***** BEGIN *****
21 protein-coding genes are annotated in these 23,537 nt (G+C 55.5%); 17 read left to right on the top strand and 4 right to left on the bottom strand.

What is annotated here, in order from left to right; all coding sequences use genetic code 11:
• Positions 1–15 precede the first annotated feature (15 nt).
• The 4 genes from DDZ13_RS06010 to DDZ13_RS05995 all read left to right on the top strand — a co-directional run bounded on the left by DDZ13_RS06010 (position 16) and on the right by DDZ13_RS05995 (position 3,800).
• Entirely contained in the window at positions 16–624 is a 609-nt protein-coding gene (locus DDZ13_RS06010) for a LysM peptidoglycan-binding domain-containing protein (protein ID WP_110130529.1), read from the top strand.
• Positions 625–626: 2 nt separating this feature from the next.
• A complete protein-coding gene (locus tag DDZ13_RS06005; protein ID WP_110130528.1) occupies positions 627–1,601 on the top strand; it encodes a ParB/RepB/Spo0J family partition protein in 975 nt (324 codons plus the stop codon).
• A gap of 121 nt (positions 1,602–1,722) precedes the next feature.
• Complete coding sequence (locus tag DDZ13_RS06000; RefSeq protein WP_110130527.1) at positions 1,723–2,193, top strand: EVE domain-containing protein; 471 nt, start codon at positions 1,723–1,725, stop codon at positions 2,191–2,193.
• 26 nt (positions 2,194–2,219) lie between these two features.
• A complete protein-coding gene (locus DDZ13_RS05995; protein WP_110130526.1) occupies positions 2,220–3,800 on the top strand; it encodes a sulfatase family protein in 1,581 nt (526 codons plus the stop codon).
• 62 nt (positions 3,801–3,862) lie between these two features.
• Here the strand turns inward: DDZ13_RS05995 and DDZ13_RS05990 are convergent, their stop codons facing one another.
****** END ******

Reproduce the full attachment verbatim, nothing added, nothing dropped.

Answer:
21 protein-coding genes are annotated in these 23,537 nt (G+C 55.5%); 17 read left to right on the top strand and 4 right to left on the bottom strand.

What is annotated here, in order from left to right; all coding sequences use genetic code 11:
• Positions 1–15 precede the first annotated feature (15 nt).
• The 4 genes from DDZ13_RS06010 to DDZ13_RS05995 all read left to right on the top strand — a co-directional run bounded on the left by DDZ13_RS06010 (position 16) and on the right by DDZ13_RS05995 (position 3,800).
• Entirely contained in the window at positions 16–624 is a 609-nt protein-coding gene (locus DDZ13_RS06010) for a LysM peptidoglycan-binding domain-containing protein (protein ID WP_110130529.1), read from the top strand.
• Positions 625–626: 2 nt separating this feature from the next.
• A complete protein-coding gene (locus tag DDZ13_RS06005; protein ID WP_110130528.1) occupies positions 627–1,601 on the top strand; it encodes a ParB/RepB/Spo0J family partition protein in 975 nt (324 codons plus the stop codon).
• A gap of 121 nt (positions 1,602–1,722) precedes the next feature.
• Complete coding sequence (locus tag DDZ13_RS06000; RefSeq protein WP_110130527.1) at positions 1,723–2,193, top strand: EVE domain-containing protein; 471 nt, start codon at positions 1,723–1,725, stop codon at positions 2,191–2,193.
• 26 nt (positions 2,194–2,219) lie between these two features.
• A complete protein-coding gene (locus DDZ13_RS05995; protein WP_110130526.1) occupies positions 2,220–3,800 on the top strand; it encodes a sulfatase family protein in 1,581 nt (526 codons plus the stop codon).
• 62 nt (positions 3,801–3,862) lie between these two features.
• Here the strand turns inward: DDZ13_RS05995 and DDZ13_RS05990 are convergent, their stop codons facing one another.